Pietro Valpreda

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Pietro Valpreda

Pietro Valpreda (22 June 1933 – 6 July 2002) was an Italian anarchist, poet, dancer and novelist.

He was sentenced to prison on charges of being responsible of the December 1969 Piazza Fontana bombing; in 1987 was acquitted by the supreme Court of Cassation for lack of evidence.[1]

Valpreda came from a poor working-class family in Milan, and, after the end of his formal education, attended dance school. He made his living as a minor dancer on stage. He moved to Rome in 1969 where he frequented the "Bakunin Circle", before founding with several friends the "22 March Circle".

Following the December 12, 1969 Piazza Fontana bombing, carried out in the middle of the autunno caldo of 1969 (Hot Autumn), he was arrested by the police. A taximan testified having seen him on the Piazza a short time before the bombing,[2] which left 17 dead and 88 injured. His testimony was not considered reliable, even if made in good faith.[3] Another anarchist, Giuseppe Pinelli, was also arrested for the bombing, and died a few days later while he was illegally detained by the police.[4]

Pietro Valpreda's name was splashed across the media as "the monster of Piazza Fontana"[5] and the television reporter Bruno Vespa claimed that "the guilty man has been found".[4] For three years, he languished in jail, awaiting trial. All over Italy, there were huge pro-Valpreda demonstrations and the trial was moved to the deep south, to avoid "political interference". Valpreda published his prison diaries, entitled It Is Him – the words used by the alleged witness, taxi driver Cornelio Rolandi.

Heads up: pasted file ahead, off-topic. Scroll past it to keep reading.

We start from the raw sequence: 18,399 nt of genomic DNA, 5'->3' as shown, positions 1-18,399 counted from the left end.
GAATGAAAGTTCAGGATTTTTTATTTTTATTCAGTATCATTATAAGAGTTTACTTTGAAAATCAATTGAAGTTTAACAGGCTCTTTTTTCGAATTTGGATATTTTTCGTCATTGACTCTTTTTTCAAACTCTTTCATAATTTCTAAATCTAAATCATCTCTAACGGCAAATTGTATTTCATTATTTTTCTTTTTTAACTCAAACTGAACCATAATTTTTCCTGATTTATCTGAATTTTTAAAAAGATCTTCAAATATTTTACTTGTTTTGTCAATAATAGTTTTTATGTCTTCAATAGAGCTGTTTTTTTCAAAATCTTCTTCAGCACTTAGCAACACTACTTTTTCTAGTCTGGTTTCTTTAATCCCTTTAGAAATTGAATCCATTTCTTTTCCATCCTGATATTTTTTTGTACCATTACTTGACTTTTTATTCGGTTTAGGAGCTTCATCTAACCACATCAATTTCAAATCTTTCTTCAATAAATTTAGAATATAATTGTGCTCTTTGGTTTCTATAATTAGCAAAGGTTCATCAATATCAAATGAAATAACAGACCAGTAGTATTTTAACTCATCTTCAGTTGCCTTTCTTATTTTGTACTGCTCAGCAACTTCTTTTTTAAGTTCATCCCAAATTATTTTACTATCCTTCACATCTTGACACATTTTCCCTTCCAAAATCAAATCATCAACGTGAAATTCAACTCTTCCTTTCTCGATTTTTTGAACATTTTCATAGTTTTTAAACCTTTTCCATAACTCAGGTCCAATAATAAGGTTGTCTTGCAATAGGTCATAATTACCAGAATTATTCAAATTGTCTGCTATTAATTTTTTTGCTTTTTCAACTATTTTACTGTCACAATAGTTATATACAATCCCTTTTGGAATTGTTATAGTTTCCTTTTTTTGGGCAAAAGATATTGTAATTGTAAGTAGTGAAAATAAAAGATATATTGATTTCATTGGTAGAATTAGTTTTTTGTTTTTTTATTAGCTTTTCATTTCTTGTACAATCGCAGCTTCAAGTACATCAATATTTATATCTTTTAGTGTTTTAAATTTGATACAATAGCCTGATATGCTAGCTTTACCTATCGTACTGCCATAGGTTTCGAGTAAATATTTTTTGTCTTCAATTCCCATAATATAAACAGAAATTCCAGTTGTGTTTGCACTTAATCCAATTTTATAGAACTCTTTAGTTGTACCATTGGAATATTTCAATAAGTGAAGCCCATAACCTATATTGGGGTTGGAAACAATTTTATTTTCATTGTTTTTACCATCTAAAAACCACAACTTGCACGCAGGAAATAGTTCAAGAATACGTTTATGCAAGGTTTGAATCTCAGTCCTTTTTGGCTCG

The criminal trial started at Rome on February 23, 1972:[6] the Italian Judiciary took 15 years to conclude that Valpreda was acquitted for lack of evidence[1] and 29 years to find someone else guilty of the bombing.[7][8] It was later found out that neofascists were Ordine Nuovo's members.

As it emerged later, most probably Valpreda was mistaken for Nino Sottosanti, an extremist, close to the neofascist scene, and who was a lookalike of the anarchist.[9]

After his release, Valpreda continued to work as a dancer and opened a bar in Milano. He wrote four books with Piero Colaprico.[10]

See also[edit]


  1. ^ a b "STRAGE DI PIAZZA FONTANA AZZERATI 17 ANNI DI INDAGINI", la Repubblica, January 28, 1987 (in Italian).
  2. ^ Giorgio Bocca, "Quella sera in piazza Fontana", la Repubblica, December 11, 2009 (in Italian).
  3. ^ Indro Montanelli and Mario Cervi, L'Italia degli anni di piombo 1965-1978, Rizzoli, 1991 (in Italian).
  4. ^ a b Guido Crainz, "PIAZZA FONTANA", la Repubblica, December 11, 2009 (in Italian).
  5. ^ Paolo D'Agostini, "Piazza Fontana il film", la Repubblica, December 12, 2009 (in Italian).
  6. ^ Sergio Zavoli, La notte della Repubblica, Nuova Eri, 1992 (in Italian).
  7. ^ "Tre ergastoli per la strage di piazza Fontana", Corriere della Sera, July 1, 2001 (in Italian).
  8. ^ Carlo Maria Maggi, Giancarlo Rognoni and Delfo Zorzi, sentenced to life imprisonment, were acquitted by the Appeal Court in 2004, and by the Supreme Court of Cassation in 2005.
  9. ^ "Sul taxi della strage il sosia di Valpreda", Corriere della Sera, June 19, 2000 (in Italian).
  10. ^ "Colaprico racconta come nasce un noir", la Repubblica, October 13, 2008 (in Italian).